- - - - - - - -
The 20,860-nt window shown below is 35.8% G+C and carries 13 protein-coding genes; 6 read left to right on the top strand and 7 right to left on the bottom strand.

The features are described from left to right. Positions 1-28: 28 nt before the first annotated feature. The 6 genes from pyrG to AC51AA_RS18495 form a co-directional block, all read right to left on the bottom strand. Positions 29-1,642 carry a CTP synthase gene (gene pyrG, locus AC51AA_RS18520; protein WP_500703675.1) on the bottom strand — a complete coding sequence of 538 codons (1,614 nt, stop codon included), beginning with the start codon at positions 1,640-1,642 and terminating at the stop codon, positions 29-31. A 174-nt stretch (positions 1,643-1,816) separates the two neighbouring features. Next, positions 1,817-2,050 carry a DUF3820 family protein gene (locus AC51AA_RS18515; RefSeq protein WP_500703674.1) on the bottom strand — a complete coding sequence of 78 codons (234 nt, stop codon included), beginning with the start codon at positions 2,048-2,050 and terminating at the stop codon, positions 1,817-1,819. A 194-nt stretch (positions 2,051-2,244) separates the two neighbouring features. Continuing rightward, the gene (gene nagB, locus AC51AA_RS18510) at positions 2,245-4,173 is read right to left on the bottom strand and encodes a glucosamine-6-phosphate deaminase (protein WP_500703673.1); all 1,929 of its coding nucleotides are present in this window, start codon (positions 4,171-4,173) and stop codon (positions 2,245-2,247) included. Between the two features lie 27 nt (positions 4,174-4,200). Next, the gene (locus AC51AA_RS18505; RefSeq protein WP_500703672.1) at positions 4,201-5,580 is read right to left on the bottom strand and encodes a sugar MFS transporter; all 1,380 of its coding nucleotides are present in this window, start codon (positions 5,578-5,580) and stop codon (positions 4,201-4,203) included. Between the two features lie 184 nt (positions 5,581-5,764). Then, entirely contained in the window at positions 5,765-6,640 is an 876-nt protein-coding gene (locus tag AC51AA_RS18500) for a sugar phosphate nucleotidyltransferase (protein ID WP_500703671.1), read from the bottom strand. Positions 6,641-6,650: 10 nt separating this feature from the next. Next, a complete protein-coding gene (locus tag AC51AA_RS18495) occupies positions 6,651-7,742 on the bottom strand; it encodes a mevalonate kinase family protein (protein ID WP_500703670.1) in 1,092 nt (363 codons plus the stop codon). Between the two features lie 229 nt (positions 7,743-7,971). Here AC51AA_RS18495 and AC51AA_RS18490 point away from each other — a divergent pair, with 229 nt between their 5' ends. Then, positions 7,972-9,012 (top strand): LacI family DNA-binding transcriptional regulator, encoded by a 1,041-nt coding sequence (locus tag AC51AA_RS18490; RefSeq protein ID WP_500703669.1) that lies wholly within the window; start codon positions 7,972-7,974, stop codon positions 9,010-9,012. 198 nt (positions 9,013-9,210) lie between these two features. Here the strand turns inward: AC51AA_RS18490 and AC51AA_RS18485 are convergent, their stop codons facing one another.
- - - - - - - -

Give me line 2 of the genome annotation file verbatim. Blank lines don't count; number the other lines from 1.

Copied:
The features are described from left to right. Positions 1-28: 28 nt before the first annotated feature. The 6 genes from pyrG to AC51AA_RS18495 form a co-directional block, all read right to left on the bottom strand. Positions 29-1,642 carry a CTP synthase gene (gene pyrG, locus AC51AA_RS18520; protein WP_500703675.1) on the bottom strand — a complete coding sequence of 538 codons (1,614 nt, stop codon included), beginning with the start codon at positions 1,640-1,642 and terminating at the stop codon, positions 29-31. A 174-nt stretch (positions 1,643-1,816) separates the two neighbouring features. Next, positions 1,817-2,050 carry a DUF3820 family protein gene (locus AC51AA_RS18515; RefSeq protein WP_500703674.1) on the bottom strand — a complete coding sequence of 78 codons (234 nt, stop codon included), beginning with the start codon at positions 2,048-2,050 and terminating at the stop codon, positions 1,817-1,819. A 194-nt stretch (positions 2,051-2,244) separates the two neighbouring features. Continuing rightward, the gene (gene nagB, locus AC51AA_RS18510) at positions 2,245-4,173 is read right to left on the bottom strand and encodes a glucosamine-6-phosphate deaminase (protein WP_500703673.1); all 1,929 of its coding nucleotides are present in this window, start codon (positions 4,171-4,173) and stop codon (positions 2,245-2,247) included. Between the two features lie 27 nt (positions 4,174-4,200). Next, the gene (locus AC51AA_RS18505; RefSeq protein WP_500703672.1) at positions 4,201-5,580 is read right to left on the bottom strand and encodes a sugar MFS transporter; all 1,380 of its coding nucleotides are present in this window, start codon (positions 5,578-5,580) and stop codon (positions 4,201-4,203) included. Between the two features lie 184 nt (positions 5,581-5,764). Then, entirely contained in the window at positions 5,765-6,640 is an 876-nt protein-coding gene (locus tag AC51AA_RS18500) for a sugar phosphate nucleotidyltransferase (protein ID WP_500703671.1), read from the bottom strand. Positions 6,641-6,650: 10 nt separating this feature from the next. Next, a complete protein-coding gene (locus tag AC51AA_RS18495) occupies positions 6,651-7,742 on the bottom strand; it encodes a mevalonate kinase family protein (protein ID WP_500703670.1) in 1,092 nt (363 codons plus the stop codon). Between the two features lie 229 nt (positions 7,743-7,971). Here AC51AA_RS18495 and AC51AA_RS18490 point away from each other — a divergent pair, with 229 nt between their 5' ends. Then, positions 7,972-9,012 (top strand): LacI family DNA-binding transcriptional regulator, encoded by a 1,041-nt coding sequence (locus tag AC51AA_RS18490; RefSeq protein ID WP_500703669.1) that lies wholly within the window; start codon positions 7,972-7,974, stop codon positions 9,010-9,012. 198 nt (positions 9,013-9,210) lie between these two features. Here the strand turns inward: AC51AA_RS18490 and AC51AA_RS18485 are convergent, their stop codons facing one another.